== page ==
With a stonking nitrous-injected Ford six, a Concorde body kit and Rick Pacey Murals, the Scorpion was one of the wildest Falcon vans ever

Photographers: Steve Towers, Christopher Halling

LOOKING through the history of Street Machine, you have to wonder what’s happened to all of the cool cars featured or captioned across these pages. A lucky few survive unscathed, others still exist but only appear either totally reborn or battered and broken, and the majority disappear to never be seen or heard of again.

Custom panel vans have probably copped this worse than any of the other car sub-cultures. Their meteoric rise in the mid-70s was equalled by a rapid fall from grace a decade later, leaving a legacy of styling excess that became the butt of many jokes. You couldn’t walk through a wreckers in the 80s or early 90s without seeing refugee show vans stripped of their detailed drivelines, fluted guards and factory sports dashes, but desperately hanging on to their glory days with tattered crushed velvet, crusty mattresses and vandalised murals.

So it’s always exciting to discover a panel van that’s been forgotten by the mainstream to remind us of this important era of Aussie car culture.

Steve Towers’s 1970 XW Falcon van, Scorpion, was a regular on the show scene from the beginning of the van craze, and underwent some major changes as the scene evolved. He was working as a Ford mechanic on Sydney’s northern beaches when he bought the XW in 1971. “It wasn’t very old,” he explains, “but it had copped an absolute hiding in that time and was in poor condition.”

For the first build, Steve left the factory white duco but added a heap of airbrush art and patch-panelling, which was set off by the obligatory chromed steelies, bonnet scoop and roof spoiler. Everything that could be unbolted was chromed or detailed — it even had Scorpions engraved on the head bolts — and it was in this guise that it featured in an early Moove milk commercial and a pile of magazines, including Custom Vans & Trucks and Street Machine predecessor Van Wheels.

The factory six cylinder was retained but heavily modified and constantly refined over the next decade. The cast inlet manifold was machined off and a number of inlet combos tested before Steve settled on triple 48mm Webers.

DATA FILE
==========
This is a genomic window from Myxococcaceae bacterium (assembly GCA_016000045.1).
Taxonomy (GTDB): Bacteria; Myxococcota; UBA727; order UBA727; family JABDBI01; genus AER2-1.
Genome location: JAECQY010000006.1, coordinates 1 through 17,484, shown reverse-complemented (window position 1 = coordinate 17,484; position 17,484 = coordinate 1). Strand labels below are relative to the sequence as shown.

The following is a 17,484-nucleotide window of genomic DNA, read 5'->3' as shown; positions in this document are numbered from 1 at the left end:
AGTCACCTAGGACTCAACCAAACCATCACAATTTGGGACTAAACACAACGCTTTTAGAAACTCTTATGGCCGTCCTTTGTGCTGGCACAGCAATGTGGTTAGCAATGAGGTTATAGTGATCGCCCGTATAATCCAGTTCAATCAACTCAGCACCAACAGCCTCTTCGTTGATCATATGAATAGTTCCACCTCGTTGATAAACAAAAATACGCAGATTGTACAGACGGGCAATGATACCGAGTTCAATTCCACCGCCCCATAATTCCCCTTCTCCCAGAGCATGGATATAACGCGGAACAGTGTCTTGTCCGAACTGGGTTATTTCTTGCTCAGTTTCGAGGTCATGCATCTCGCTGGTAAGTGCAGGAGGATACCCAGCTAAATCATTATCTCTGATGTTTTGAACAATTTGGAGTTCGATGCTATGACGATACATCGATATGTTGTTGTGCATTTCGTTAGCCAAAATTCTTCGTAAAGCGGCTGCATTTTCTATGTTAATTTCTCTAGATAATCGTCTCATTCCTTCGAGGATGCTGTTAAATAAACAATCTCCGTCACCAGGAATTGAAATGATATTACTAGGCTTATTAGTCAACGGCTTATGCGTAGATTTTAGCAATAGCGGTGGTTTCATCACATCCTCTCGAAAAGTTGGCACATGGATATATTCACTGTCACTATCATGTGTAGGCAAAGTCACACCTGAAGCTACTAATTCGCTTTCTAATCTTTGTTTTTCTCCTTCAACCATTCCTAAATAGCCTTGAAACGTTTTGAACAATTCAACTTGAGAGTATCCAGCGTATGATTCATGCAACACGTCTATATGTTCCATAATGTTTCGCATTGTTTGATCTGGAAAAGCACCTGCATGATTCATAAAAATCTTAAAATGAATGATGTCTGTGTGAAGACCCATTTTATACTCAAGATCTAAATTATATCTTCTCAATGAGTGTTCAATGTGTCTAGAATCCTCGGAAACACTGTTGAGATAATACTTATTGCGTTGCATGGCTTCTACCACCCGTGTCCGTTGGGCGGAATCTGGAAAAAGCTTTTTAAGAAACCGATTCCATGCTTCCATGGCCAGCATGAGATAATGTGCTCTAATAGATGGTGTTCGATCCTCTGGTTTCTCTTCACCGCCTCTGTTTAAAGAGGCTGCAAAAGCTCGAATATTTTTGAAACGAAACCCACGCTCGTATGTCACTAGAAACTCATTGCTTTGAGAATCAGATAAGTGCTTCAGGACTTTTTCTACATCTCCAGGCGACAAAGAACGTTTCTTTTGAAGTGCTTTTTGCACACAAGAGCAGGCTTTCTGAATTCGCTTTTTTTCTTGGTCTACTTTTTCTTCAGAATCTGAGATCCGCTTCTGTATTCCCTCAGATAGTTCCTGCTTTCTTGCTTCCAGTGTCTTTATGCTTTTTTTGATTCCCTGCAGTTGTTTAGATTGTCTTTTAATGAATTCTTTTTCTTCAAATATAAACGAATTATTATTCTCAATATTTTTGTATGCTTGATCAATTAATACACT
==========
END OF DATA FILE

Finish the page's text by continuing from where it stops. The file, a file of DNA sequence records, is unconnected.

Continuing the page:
The crank was offset-ground stroked, custom conrods were made to suit and the head scored extensive porting and larger valves. An owner-designed nitrous kit was added and more than a dozen different solid cams were tested.

“The motor went hard and I used to rev it to insane rpm but of course that brought out driveline weaknesses. I blew about 15 clutches in 12 months, until a speedway engineer made a clutch plate with copper pads to fix that. Then I started chewing through gearboxes until a V8 top loader was adapted. An XC Cobra LSD was eventually fitted to solve the diff troubles.”

The interior was an on-going project for Steve, and his handiwork revolved around various combinations of velvet and carpet.

“I decided to do radical interior changes for every fifth show so no-one could copy my ideas; I designed plenty of different cupboard and archway patterns to keep it looking fresh and competitive. In 1978 I smashed the front end so the time was right for some wild body mods and a respray.”

It was extremely well known in white and this makeover resulted in a totally new look that confused people who didn’t realise it was the same van.

A Concorde bodykit was bought — a design that was already making waves on its Ford show van namesake and was soon to achieve eternal coolness on the Mad Max Interceptor. To fit the XW body, Steve lengthened the bonnet then narrowed the nosecone before adding flares and a roof spoiler, which were ’glassed into place.

He and his brother-in-law, well-known drag racer and ex-vanner Lucky Belleri, applied 12 coats of metallic dark blue acrylic. That was highlighted with airbrushed flames and extra body artwork by Steve and vanning icon Rick Pacey. XY tail-lights were fitted and a massive pair of 14-inch 12-slotters were whipped up to fill the rear guards.

When Scorpion hit the show scene again, it scored a heap of tinware at various NSW & Victorian meets and was shown in this guise until the late 80s when it was traded for a tunnel-rammed XB GT.

Fast forward to 1996 and Steve was driving through Gosford when he saw the van parked in a front yard.

“The motor had been changed, the artwork was trashed, the interior was ripped out and any panels that weren’t rusted had been kicked in; it was a terrible mess. It had been dumped there by the bloke’s son but he said if I helped him do a clutch in his 4WD, the van was mine. It was soon dragged home and put to rest behind my garage — I decided that if its days were over, it was going to be on my terms.”

Look past the rust and damage and its amazing to see how many of the original features still exist — the paint colour, signage, flames and huge rear wheels are the same as when it was traded all those years ago. Even the ‘Scorpion’-engraved door handles remain. But there’s one element that could be a hopeful sign for its future; “The fibreglass work has survived virtually unscathed,” Steve says, reflectively. “Maybe I’ll buy another XW and build Scorpion 2.”